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Orange County Water Polo Coach Convicted of Sexually Abusing Players

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Content warning: this story contains information regarding sexual assault.

Irvine resident and water polo coach Bahram Hojreh was convicted for 22 felonies related to sexually assaulting minors on Nov. 16, 2022.

The jury found that 46-year-old Hojreh used his authoritative position as a respected water polo coach to commit sexual battery, sexual penetration of a minor with a foreign object, lewd acts to a minor and other crimes related to sexual assault and molestation.

Identified in court records, Hojreh’s former players and trainees were abused from 2012 to 2017. Victims included 10 water polo players, nine of which were minors between the ages of 13 and 17. According to a press release from the Orange County District Attorney’s Office (OCDA), Hojreh sexually assaulted underage players while coaching for the International Water Polo Club. Victims were assaulted in one-on-one sessions during public practices at the Joint Forces Training Base in Los Alamitos.

Hojreh coached water polo for over 25 years and was a prominent figure in the sport. He was employed at University High School in Irvine until March 2017 and also coached water polo at Kennedy High School in La Palma. Hojreh had additionally served on the board of directors for a regional chapter of USA Water Polo until 2018. 

According to the OC Register, allegations of sexual abuse and molestation surfaced in 2017 after victims told their parents about the crimes. The allegations were brought to law enforcement and investigated by the Los Alamitos Police Department. 

Criminal charges were filed against Hojreh in April of 2018. Prosecutors alleged that Hojreh committed nearly two dozen counts of felonies and misdemeanors to seven victims, including four counts of lewd acts upon a child and four counts of sexual penetration of a minor with a foreign object. The alleged crimes occurred between September 2014 and January 2018. 

Hojreh’s trial began in October 2022 as Deputy District Attorney Raquel Cooper led the prosecution.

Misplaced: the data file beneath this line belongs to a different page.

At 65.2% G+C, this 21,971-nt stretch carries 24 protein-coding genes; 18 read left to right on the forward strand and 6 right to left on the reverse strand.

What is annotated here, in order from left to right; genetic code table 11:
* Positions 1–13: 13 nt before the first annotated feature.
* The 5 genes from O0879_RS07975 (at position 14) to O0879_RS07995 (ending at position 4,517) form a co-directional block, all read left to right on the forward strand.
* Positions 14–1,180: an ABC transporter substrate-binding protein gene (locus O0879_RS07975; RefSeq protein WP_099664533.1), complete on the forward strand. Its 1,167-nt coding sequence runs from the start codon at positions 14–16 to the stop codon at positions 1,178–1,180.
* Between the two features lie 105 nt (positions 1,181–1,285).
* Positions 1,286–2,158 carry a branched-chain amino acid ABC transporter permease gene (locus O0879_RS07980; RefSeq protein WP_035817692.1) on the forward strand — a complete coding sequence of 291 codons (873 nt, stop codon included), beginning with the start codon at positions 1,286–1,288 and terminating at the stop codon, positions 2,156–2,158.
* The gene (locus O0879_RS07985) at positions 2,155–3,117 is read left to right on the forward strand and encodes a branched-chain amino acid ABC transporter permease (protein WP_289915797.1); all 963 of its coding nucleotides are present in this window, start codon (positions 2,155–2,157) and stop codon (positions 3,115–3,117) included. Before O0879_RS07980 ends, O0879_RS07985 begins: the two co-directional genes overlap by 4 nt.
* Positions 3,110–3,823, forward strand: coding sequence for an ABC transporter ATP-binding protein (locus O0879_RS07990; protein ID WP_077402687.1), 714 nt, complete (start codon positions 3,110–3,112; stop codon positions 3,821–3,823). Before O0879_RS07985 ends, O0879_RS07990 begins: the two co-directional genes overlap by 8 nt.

Around 12 alleged victims testified about the sexual assault perpetrated by Hojreh. Reported by the OC Register, one Jane Doe emphasized Hojreh’s misuse of authority and abuse of trust.

“He told us any college coach we could think of would be just one phone call away. All we had to do was keep practicing and he would get us to where we wanted to be,” Doe said.

Defense attorney John Barnett and Hojreh denied all allegations. Hojreh claimed allegations were made in “conspiracy” against him, as reported by the OC Register. Barnett questioned how acts of sexual abuse could have gone unnoticed during public practices attended by parents, players, coaches and spectators. 

“[The alleged victims] know one call and [Hojreh] is out of the pool and into cuffs,” Barnett said. “They have the power, not him.” 

The jury reached the verdict after less than three days of deliberation. Following the decision, Orange County District Attorney Todd Spitzer commented on the impact of Hojreh’s crimes in a press release from the OCDA.

“These young women will spend the rest of their lives trying to forget these abhorrent moments of their childhood because someone they thought they could trust turned out to be a pedophile,” Spitzer said. “Thankfully, these brave girls had the courage to speak up about the abuse and prevented additional girls from being molested.” 

Hojreh has been banned for life from events affiliated with USA Water Polo. According to a press release by OCDA, Hojreh is currently in custody and is being held without bail. His sentencing hearing is scheduled for Jan. 12, 2023. He faces a maximum sentence of 22 years in state prison and six months in the Orange County Jail.

Beatrice Lee is a City News Intern for the fall 2022 quarter. She can be reached at beatrirl@uci.edu.